Double entry accounting is a principle where accounts are entered on two sides of a T account structure (explained below). Keeping accounts correct is a fundamental part of business. This not only provides information for tax affairs but also lets investors have a view of the company in terms of its operations, cash flow and trading style.
Double Entry Bookkeeping
Double entry bookkeeping is what forms the foundations of accounting. It is called double entry bookkeeping because every transaction requires two entries, one from the original ‘account’ and a corresponding entry to the destination ‘account’. This is in contrast to the alternative single entry system, which is used much less frequently.
A single entry system only recognizes one element of the transaction so fails to represent the position of the business as a whole. It is also much easier for an error to go undetected in a single entry system.
Double entry bookkeeping is based on the fundamental accounting principle of duality, the two entries required will be one debit entry and a corresponding credit entry.
In very simple terms, think about a company buying stock using cash, you would see a credit entry in the cash account to reflect a decrease in the asset and a debit entry in the stock/purchases account to represent the increase in the asset.
Correctly recording the double entry ensures that the accounting equation is always balanced.
The entries in double entry bookkeeping take place in what is referred to as ledger accounts, these are sometimes called T accounts. The debit entries are on the left hand side and credit entries on the right hand side.
The entries follow a set of rules depending on the effect that transaction has:
The Debit side will see entries to reflect the following:
- Increase in an Asset
- Decrease in a Liability
- Decrease in Income/Revenue
- Increase in Expenses
- Increase in Capital
The Credit side will see entries that:
- Decrease an Asset
- Increase a Liability
- Increase Income/Revenue
- Decrease Expenses
- Increase Capital
You will see that these underpinning rules ensure that for each debit there is a corresponding credit entry and vice versa.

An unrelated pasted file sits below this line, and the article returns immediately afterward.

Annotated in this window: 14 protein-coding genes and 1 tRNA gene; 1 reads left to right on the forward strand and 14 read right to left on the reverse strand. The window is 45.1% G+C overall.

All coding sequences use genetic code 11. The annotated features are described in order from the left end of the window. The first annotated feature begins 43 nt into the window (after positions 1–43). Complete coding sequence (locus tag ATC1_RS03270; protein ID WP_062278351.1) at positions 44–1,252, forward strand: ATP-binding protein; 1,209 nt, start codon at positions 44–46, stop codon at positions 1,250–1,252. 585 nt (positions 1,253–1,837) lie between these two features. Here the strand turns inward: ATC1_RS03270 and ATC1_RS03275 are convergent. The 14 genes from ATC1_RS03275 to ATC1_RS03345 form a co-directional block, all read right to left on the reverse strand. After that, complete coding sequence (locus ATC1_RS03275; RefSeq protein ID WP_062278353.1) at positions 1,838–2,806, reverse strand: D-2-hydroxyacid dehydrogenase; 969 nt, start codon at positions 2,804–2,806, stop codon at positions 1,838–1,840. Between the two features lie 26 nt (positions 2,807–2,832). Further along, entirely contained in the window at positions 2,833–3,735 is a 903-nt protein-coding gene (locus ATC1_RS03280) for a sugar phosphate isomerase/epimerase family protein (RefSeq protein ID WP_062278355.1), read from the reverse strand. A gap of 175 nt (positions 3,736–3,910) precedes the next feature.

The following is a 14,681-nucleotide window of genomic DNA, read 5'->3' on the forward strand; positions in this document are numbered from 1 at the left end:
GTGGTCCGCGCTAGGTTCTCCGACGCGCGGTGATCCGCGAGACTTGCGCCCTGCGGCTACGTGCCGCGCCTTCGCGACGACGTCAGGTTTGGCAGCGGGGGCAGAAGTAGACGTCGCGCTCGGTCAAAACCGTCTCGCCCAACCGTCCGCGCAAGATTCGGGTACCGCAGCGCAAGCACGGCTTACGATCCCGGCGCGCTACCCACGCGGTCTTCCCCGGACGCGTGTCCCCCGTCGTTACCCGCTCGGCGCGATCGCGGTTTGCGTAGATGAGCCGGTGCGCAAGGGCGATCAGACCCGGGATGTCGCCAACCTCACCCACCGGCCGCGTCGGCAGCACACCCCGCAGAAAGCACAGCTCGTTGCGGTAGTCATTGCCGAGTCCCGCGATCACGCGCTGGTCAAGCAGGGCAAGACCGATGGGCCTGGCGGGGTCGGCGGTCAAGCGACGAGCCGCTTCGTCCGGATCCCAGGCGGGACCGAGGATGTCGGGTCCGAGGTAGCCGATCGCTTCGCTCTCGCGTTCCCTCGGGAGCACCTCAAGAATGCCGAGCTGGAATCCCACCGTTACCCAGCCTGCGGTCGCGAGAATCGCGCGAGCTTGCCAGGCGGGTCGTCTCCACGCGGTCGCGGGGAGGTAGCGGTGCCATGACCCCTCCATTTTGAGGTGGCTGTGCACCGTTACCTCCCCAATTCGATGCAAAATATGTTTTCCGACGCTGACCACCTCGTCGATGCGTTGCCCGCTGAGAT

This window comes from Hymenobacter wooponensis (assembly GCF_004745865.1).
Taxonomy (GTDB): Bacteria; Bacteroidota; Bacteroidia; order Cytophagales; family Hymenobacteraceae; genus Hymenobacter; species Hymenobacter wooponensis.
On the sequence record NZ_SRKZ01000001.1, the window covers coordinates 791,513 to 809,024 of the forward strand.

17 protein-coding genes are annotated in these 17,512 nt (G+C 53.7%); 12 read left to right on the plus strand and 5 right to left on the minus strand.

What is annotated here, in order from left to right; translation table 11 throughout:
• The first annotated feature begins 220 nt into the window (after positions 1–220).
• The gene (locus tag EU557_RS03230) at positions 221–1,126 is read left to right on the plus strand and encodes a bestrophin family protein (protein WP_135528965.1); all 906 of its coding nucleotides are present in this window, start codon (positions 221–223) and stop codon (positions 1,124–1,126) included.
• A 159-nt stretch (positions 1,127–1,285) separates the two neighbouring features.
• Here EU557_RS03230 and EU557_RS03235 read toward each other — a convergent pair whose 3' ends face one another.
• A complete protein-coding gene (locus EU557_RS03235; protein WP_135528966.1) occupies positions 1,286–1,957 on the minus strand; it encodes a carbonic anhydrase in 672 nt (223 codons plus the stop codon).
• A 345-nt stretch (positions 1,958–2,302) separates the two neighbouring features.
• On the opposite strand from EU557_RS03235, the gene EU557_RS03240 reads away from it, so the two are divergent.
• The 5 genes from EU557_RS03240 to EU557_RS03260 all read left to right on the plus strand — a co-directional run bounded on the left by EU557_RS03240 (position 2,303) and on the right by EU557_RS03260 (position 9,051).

Usually, the transactions will initially be recorded in the Books of Prime Entry, these are sometimes called the journals. These will include the Sales Invoice Day book, Bank Receipts Day book, Cash Book, Sales Book. You will also see ledger accounts including trade debtor ledger, trade creditor ledger and bank ledger.
You have four types of accounts. These are Assets, Liability, Expenses and Income. Assets and Liabilities are the accounts that form a basis for the information contained in the Balance Sheet, the income and expenses for the basis of the Profit and Loss Account.
You will usually find a ledger account for each component of the balance sheet. After the end of a period you will close the ledger account and establish a balance carried down figure to start the following period, which will be referred to as a balance brought down.
The components of the Profit and Loss Account will also have individual ledger accounts, the main difference between these and those relating to the Balance Sheet are that these do not have a carried forward figure or a figure brought down from previous periods, at the end of the period the ledger is closed and the amount charged to the profit and loss account.
At the end of the accounting period, a Trial Balance is completed. This is the process of posting the closing balances extracted from the ledger accounts.
Using an expense account as an example:
You may see multiple entries in the left hand column as multiple expanses have been recorded. In order to close this account, you will need to add the expenses together for the total, and balance the account with a corresponding credit entry to reflect the amount being changed to the Profit and Loss Account. The amount to be charged to the profit and loss account is shown as a credit entry, this will be reflected on the debit side of the Trial Balance.
When completing a trial balance, it is important to remember that a debit closing figure in the ledger will be posted to the credit side of a trial balance and a credit in the ledger will show as a debit in the trial balance.
This is a useful step in preparing accounts as it will ensure that the figures balance, all of the ledger accounts have been closed correctly and that all of the ledger balances are being included in the final accounts. It is also a useful tool to identify early errors, but is not foolproof, if wrong ledger accounts have been noted or the debit and credit entries are the opposite way round you will still have a trial balance that appears correct.
DEAD CLIC is an easy way to remember which entries should be a debit and which should be a credit. Debit entries represent increases in Expenses, Assets and Drawings. Credit entries represent increases in Liabilities, Income and Capital.